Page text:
Ceremonies and celebrations for students graduating this year in Quesnel will be far from normal due to the ongoing novel coronavirus pandemic.
In a typical year, graduates from Correlieu Secondary School, the McNaughton Centre and Quesnel Distributed Learning are treated to a weekend of celebrations in their honour as the community recognizes their achievement. Events typically include a formal cap and gown ceremony held in the West Fraser Centre on a Friday evening in June where graduates receive their diploma on stage, speeches are made and community dignitaries present awards. Then on Saturday evening a promenade and ball is held in Arena 2 where students get dressed to the nines and show off their styles to parents and community members in attendance, followed by an evening of music and dancing, games and food as the graduates their dates and escorts celebrate until midnight.
The weekend celebration has served as a rite of passage for many over the years and the Quesnel community has always shown outstanding support for the events says Correlieu Secondary School principal Dennis Hawkins-Bogle.
“It’s a huge to-do and the community just really supports us and helps us with prizes with food, with scholarship money, it’s really amazing how the community supports our graduates in Quesnel.” said Hawkins-Bogle.
This year however, due to the COVID-19 pandemic and the resulting health and safety restrictions around group events, organizers of the typical graduation ceremonies and celebrations have had to adapt.
“This year we have to operate under the restrictions that have been given to us by the medical health officer, so we can’t host a gathering of over 50 people, so what we are doing is putting on a series of mini ceremonies,” said Hawkins-Bogle.
Eleven small ceremonies will be held in the gymnasium at Correlieu between June 22-24 where 15 students at a time, each of whom will be allowed to bring two guests, will be presented with their diploma by Hawkins-Bogle. The ceremonies and speeches will be videotaped and made available to graduates in July.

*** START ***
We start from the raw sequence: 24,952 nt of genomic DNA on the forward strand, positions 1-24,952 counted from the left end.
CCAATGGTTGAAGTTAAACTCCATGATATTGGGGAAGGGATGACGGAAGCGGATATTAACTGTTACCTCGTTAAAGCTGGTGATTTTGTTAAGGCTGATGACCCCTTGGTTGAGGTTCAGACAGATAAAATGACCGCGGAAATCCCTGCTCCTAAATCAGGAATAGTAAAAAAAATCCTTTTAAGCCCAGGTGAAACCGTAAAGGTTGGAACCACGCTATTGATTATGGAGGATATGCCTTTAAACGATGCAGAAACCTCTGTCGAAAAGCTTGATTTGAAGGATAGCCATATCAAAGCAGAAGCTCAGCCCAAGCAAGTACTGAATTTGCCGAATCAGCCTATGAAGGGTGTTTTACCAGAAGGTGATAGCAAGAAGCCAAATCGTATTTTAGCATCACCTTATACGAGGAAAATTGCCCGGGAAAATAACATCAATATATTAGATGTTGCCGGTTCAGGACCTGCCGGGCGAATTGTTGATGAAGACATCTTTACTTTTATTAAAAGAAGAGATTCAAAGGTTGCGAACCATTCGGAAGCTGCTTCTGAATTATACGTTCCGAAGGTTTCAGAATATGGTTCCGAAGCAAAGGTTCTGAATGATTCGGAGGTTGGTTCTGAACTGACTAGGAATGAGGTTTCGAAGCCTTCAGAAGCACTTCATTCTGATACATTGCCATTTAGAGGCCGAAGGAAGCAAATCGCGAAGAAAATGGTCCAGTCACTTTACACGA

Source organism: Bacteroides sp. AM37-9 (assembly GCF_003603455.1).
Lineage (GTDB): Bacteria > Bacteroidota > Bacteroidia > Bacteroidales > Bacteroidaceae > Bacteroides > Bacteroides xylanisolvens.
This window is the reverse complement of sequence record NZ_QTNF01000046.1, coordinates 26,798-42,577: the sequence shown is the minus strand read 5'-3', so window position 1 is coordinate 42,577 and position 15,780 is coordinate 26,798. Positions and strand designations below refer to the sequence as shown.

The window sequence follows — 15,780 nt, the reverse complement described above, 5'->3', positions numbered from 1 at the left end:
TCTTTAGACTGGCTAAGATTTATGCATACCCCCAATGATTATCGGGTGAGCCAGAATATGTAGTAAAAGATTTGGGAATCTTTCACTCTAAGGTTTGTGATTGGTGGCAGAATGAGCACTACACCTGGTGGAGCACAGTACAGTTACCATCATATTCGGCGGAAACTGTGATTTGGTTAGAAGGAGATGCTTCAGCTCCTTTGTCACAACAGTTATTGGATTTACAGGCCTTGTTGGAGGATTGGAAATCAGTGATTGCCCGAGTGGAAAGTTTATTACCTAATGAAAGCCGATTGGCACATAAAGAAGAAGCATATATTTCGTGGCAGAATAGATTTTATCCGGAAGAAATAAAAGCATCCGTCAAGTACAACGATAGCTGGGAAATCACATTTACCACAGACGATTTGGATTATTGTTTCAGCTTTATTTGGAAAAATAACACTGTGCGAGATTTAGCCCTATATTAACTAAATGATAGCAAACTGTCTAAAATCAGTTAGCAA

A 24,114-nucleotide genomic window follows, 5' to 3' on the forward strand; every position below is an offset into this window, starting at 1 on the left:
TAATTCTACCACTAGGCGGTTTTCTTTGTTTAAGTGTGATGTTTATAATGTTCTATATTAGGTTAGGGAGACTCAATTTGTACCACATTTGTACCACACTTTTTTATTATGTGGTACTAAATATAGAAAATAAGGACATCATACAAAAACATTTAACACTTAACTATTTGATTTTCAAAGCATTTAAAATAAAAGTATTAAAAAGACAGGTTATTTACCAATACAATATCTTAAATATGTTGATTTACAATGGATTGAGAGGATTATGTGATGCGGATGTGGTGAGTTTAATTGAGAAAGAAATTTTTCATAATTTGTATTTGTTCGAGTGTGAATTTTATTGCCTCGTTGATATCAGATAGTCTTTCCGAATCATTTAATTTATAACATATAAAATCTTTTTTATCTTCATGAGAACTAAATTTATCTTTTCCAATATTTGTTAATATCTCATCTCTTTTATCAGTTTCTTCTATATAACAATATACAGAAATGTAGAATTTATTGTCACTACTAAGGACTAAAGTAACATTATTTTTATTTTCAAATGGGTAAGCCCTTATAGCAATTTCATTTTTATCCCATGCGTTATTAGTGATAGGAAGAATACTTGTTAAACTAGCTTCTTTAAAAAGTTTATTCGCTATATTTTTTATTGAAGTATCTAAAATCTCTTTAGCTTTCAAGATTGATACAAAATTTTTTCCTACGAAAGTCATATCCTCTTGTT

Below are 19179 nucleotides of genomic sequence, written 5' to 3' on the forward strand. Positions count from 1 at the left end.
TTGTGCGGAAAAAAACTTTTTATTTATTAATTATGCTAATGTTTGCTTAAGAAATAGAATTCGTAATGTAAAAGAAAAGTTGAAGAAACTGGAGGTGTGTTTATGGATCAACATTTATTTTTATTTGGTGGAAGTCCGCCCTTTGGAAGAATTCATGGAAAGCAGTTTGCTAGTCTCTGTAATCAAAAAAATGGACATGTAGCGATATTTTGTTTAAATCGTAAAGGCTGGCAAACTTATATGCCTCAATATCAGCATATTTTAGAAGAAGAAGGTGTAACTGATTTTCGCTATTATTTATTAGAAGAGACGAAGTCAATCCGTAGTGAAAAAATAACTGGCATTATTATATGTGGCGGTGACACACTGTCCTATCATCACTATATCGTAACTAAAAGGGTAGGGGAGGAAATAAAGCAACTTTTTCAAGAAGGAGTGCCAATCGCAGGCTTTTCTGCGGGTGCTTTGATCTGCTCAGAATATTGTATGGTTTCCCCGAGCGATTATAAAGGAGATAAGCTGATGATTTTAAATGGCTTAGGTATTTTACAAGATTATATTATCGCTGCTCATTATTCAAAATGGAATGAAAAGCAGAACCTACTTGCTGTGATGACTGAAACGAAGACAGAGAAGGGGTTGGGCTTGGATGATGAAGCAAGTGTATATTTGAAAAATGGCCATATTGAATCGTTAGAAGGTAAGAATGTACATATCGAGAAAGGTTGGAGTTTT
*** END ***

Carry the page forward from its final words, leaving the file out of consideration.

In lieu of the typical dry grad celebrations, event organizers have come up with an inventive way for the community to celebrate and support this years graduates.
“We are planning what we are calling a Grad Drive By,” said Hawkins-Bogle. “So the graduates will get all dressed up and they will line the bus lanes at various schools and school district properties in Quesnel – the public can drive by super slowly, they can hand the graduates flowers or cards or anything like that, they can take pictures from their car they just can’t get out of their car otherwise we are exceeding our capacity.”
The Grad Drive By will see no more than 50 students at an individual school district property to insure proper social distancing and will take place on June 20 between 1 p.m. and 3 p.m.
A map of exactly which students will be at specific school district properties will be made available to family members as plans are finalized.
Hawkins-Bogle says that he feels there was understandably some anxiety and confusion from students and the community as it became clear that this years graduation ceremonies and celebrations would have to be altered from what is customary but as time has gone on students have been expressing their excitement from the event.
“When we started to talk about grad which would have been at the end of March and the start of April, people were quite anxious that it looked like a traditional grad wasn’t happening and it looked like all of the suggestions being put forward were not being received well, so there was quite a bit of anxiety, said Hawkins-Bogle. “Now, I would say within the last two or three weeks – people are really excited about grad, lots of parents and kids I’ve talked in the last couple of weeks are looking forward to grad, they are excited about grad. They’re not happy that it’s not the big deal but they are happy that they’re getting a grad.”
Hawkins-Bogle says that he wishes more could be done for the 2020 graduates but that he wants them to know that the whole community is behind them and appreciates and applauds their achievement.
“The message I would like to give to the graduating students is that they deserve more than we are able to give them right now but under the circumstances this is the best we have to offer and I hope that they can understand the conditions we are under and that we really do want to celebrate them for their successes,” said Hawkins-Bogle.